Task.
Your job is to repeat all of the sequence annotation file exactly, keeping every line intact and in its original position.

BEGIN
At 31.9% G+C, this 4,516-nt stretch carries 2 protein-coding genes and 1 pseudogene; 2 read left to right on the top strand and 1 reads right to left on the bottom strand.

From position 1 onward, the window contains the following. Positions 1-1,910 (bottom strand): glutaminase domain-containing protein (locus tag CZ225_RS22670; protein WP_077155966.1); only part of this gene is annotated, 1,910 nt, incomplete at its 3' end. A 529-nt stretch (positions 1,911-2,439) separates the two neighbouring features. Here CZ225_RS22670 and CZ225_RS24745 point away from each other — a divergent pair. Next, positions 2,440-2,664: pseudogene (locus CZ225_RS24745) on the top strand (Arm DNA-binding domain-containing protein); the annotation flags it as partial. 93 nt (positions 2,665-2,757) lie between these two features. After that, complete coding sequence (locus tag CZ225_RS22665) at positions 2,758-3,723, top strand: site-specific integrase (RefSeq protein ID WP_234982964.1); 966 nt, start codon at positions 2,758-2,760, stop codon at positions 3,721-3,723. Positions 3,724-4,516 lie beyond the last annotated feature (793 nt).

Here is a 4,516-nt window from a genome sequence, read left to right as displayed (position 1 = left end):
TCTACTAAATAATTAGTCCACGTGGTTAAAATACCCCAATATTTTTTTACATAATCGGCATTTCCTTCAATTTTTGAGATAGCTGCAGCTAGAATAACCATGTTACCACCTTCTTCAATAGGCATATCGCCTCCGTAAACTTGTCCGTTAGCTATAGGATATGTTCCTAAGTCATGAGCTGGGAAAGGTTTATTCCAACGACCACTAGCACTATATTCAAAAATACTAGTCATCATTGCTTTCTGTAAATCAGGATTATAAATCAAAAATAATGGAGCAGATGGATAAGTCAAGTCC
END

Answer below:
At 31.9% G+C, this 4,516-nt stretch carries 2 protein-coding genes and 1 pseudogene; 2 read left to right on the top strand and 1 reads right to left on the bottom strand.

From position 1 onward, the window contains the following. Positions 1-1,910 (bottom strand): glutaminase domain-containing protein (locus tag CZ225_RS22670; protein WP_077155966.1); only part of this gene is annotated, 1,910 nt, incomplete at its 3' end. A 529-nt stretch (positions 1,911-2,439) separates the two neighbouring features. Here CZ225_RS22670 and CZ225_RS24745 point away from each other — a divergent pair. Next, positions 2,440-2,664: pseudogene (locus CZ225_RS24745) on the top strand (Arm DNA-binding domain-containing protein); the annotation flags it as partial. 93 nt (positions 2,665-2,757) lie between these two features. After that, complete coding sequence (locus tag CZ225_RS22665) at positions 2,758-3,723, top strand: site-specific integrase (RefSeq protein ID WP_234982964.1); 966 nt, start codon at positions 2,758-2,760, stop codon at positions 3,721-3,723. Positions 3,724-4,516 lie beyond the last annotated feature (793 nt).

Here is a 4,516-nt window from a genome sequence, read left to right as displayed (position 1 = left end):
TCTACTAAATAATTAGTCCACGTGGTTAAAATACCCCAATATTTTTTTACATAATCGGCATTTCCTTCAATTTTTGAGATAGCTGCAGCTAGAATAACCATGTTACCACCTTCTTCAATAGGCATATCGCCTCCGTAAACTTGTCCGTTAGCTATAGGATATGTTCCTAAGTCATGAGCTGGGAAAGGTTTATTCCAACGACCACTAGCACTATATTCAAAAATACTAGTCATCATTGCTTTCTGTAAATCAGGATTATAAATCAAAAATAATGGAGCAGATGGATAAGTCAAGTCC